WxPython brings the wxWidgets cross-platform GUI library from its native C++ to Python. WxPython looks a little more native than Tkinter across different operating systems because it uses the host system's widgets to construct a GUI. It's fairly easy to get started with as well, and has a growing developer community. You may need to bundle wxPython with your applications, or else require the user to install it on their own, as it is not automatically installed with Python.

WxPython uses the wxWindows Library License of its parent project, which is OSI approved.

Python GTK+ 3

Formerly known as PyGTK, the Python GTK+ 3 project provides Python bindings to GTK objects (windows, widgets, and so on). GTK+ is most famously used as the foundation for the GNOME desktop, but it's available for stand-alone applications on Linux, Windows, and Mac. With Python GTK+ 3, the same framework is available for your Python projects.

When you use Python GTK+ 3, you can use many of the same development tools created for GTK+ itself. Most notably, this includes Glade, an interface designer for GTK+ applications. Interfaces designed in Glade are saved as XML and used by the GtkBuilder object in your application code, but the interface you use is drag-and-drop, making it easy to create a dynamic and responsive UI without having to translate what you see in your mind into layout code.


Built with rapid development and modern devices in mind, Kivy is a toolkit for Linux (including the Raspberry Pi), Windows, Mac, and Android. The project is focused on "innovative user interfaces", and it's been used for multimedia applications, like music controller apps for phones to whiteboarding applications that take up the entire wall of a meeting room.

Kivy doesn't have a visual layout program like QtCreator and Glade, but it uses its own design language to help you associate UI layout with code objects. This makes it easy for you to compartmentalise (both mentally and in the layout code) the classes and functions in your application. Kivy also hosts the Kivy Garden, a repository of user-created widgets and add-ons, so if you're thinking of creating something that Kivy itself doesn't provide, you may it already exists in the Garden.

These are not the only choices you have available to you, not even by a long shot. For more options, check out the "GUI programming in Python" page on the official Python Software Foundation wiki, which lists dozens of other tools. Solutions are available to bind Python to many different widget libraries and GUI tools such as FLTKFOX, and many others. While beginners should probably avoid projects providing only partial implementations, or those no longer actively maintained, there are plenty of good tools for a variety of situations.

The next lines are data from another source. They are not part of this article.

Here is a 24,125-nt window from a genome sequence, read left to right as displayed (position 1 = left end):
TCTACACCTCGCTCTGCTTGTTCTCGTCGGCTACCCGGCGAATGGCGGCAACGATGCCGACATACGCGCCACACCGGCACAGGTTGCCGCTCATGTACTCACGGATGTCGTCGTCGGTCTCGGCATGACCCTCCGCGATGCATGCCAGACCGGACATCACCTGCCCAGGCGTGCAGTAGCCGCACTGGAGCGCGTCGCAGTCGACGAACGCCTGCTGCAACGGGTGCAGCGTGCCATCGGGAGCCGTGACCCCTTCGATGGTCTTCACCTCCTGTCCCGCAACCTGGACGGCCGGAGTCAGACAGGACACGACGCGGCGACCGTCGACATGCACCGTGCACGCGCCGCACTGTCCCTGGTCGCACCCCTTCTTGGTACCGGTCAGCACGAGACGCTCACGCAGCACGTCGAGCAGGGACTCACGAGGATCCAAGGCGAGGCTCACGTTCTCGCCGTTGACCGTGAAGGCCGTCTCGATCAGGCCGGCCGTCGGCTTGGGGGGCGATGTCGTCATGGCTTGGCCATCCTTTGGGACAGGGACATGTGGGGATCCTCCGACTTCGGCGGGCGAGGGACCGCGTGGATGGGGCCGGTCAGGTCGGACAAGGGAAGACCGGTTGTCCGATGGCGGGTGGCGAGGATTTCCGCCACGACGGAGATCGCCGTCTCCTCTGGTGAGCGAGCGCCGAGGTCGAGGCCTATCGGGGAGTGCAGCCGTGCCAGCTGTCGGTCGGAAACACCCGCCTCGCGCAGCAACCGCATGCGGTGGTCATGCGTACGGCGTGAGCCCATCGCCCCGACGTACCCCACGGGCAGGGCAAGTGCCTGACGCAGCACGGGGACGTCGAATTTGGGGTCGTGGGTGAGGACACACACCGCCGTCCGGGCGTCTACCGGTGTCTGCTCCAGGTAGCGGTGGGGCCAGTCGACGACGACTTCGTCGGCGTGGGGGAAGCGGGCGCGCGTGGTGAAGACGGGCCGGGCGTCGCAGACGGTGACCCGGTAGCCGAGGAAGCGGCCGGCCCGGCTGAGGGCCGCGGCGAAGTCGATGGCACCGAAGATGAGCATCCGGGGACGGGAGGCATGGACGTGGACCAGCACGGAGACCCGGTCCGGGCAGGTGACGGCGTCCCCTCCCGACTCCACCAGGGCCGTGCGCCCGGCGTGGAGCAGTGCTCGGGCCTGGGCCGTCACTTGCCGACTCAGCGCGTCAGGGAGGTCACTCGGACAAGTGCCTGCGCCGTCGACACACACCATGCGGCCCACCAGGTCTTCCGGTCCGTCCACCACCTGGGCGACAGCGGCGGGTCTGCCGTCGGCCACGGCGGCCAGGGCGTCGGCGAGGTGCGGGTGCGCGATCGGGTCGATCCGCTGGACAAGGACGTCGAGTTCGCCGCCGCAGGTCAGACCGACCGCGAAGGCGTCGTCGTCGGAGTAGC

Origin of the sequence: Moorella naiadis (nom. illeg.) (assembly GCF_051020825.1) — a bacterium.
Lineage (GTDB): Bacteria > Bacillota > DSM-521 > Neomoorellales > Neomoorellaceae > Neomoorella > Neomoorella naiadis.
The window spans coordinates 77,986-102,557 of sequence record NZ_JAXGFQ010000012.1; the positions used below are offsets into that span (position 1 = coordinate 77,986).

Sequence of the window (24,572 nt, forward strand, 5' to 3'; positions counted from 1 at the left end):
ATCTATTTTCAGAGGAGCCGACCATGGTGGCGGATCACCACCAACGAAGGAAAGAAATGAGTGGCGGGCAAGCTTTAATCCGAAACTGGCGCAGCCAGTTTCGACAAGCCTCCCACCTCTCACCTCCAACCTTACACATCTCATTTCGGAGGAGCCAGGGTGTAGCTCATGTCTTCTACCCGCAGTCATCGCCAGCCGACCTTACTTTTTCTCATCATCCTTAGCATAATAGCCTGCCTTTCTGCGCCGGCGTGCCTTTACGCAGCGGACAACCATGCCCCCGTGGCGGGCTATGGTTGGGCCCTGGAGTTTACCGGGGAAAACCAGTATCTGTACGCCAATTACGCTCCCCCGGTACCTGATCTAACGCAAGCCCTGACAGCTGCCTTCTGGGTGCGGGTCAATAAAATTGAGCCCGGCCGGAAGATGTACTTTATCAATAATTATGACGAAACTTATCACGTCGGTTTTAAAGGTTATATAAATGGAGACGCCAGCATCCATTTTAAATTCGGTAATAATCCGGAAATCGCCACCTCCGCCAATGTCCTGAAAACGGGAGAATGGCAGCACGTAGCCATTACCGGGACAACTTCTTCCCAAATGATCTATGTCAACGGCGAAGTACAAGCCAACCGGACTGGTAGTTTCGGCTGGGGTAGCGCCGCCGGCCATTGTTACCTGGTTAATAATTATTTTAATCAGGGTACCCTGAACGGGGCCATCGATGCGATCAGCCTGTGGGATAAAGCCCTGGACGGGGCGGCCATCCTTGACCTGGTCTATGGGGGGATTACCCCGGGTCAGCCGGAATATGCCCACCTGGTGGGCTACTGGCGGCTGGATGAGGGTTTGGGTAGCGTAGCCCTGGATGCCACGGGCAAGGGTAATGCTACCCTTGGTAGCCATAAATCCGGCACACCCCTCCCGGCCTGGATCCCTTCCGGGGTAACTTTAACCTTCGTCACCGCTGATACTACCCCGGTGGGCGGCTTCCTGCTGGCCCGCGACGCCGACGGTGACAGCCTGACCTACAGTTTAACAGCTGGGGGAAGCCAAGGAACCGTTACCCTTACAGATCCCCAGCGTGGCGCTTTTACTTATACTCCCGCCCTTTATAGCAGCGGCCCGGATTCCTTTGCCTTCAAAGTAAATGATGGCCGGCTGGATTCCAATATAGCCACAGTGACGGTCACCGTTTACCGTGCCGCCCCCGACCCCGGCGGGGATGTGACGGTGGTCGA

Many of the options out there are for traditional applications that take on the windowed look and feel of their parent desktop environment, but there are also times when you may wish to do something completely different, for example, within a video game. There are great libraries for these situations too, like pygamepyglet, and Panda3d.

Do you have a favorite not mentioned here? Let us know in the comments below!

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Jason Baker
Former Red Hatter. Now a consultant and aspiring entrepreneur. Map nerd, maker, and enthusiastic installer of open source desktop and self-hosted software.
Seth Kenlon
Seth Kenlon is a UNIX geek, free culture advocate, independent multimedia artist, and D&D nerd. He has worked in the film and computing industry, often at the same time.


Tkinter is very well documented as you mentioned, but rather limited, as Tk is, so it's fine for very simple interfaces but not much more. wxPython is much more capable is and is pretty good, but is rather poorly documented, so you just have to find your way with it.

PySide is an LGPL alternative to PyQt. PySide has also recently been adapted by the Qt project and will enjoy first class status as an official Python binding for Qt.

wxWidgets is nice in many ways, but not Python 3 compatible and thus not really a viable alternative for new projects. A Python 3 rewrite under the name of Project Phoenix is underway, but has been so for several years by now without reaching announced production quality.

TkInter is part of the standard lib, but you do not have to look far to see core devs recommending alternatives.

After working with all these alternatives, I would say that PySide is the most interesting way forward at the moment. It will be interesting for the Python community to see how well the Qt project will take care of it.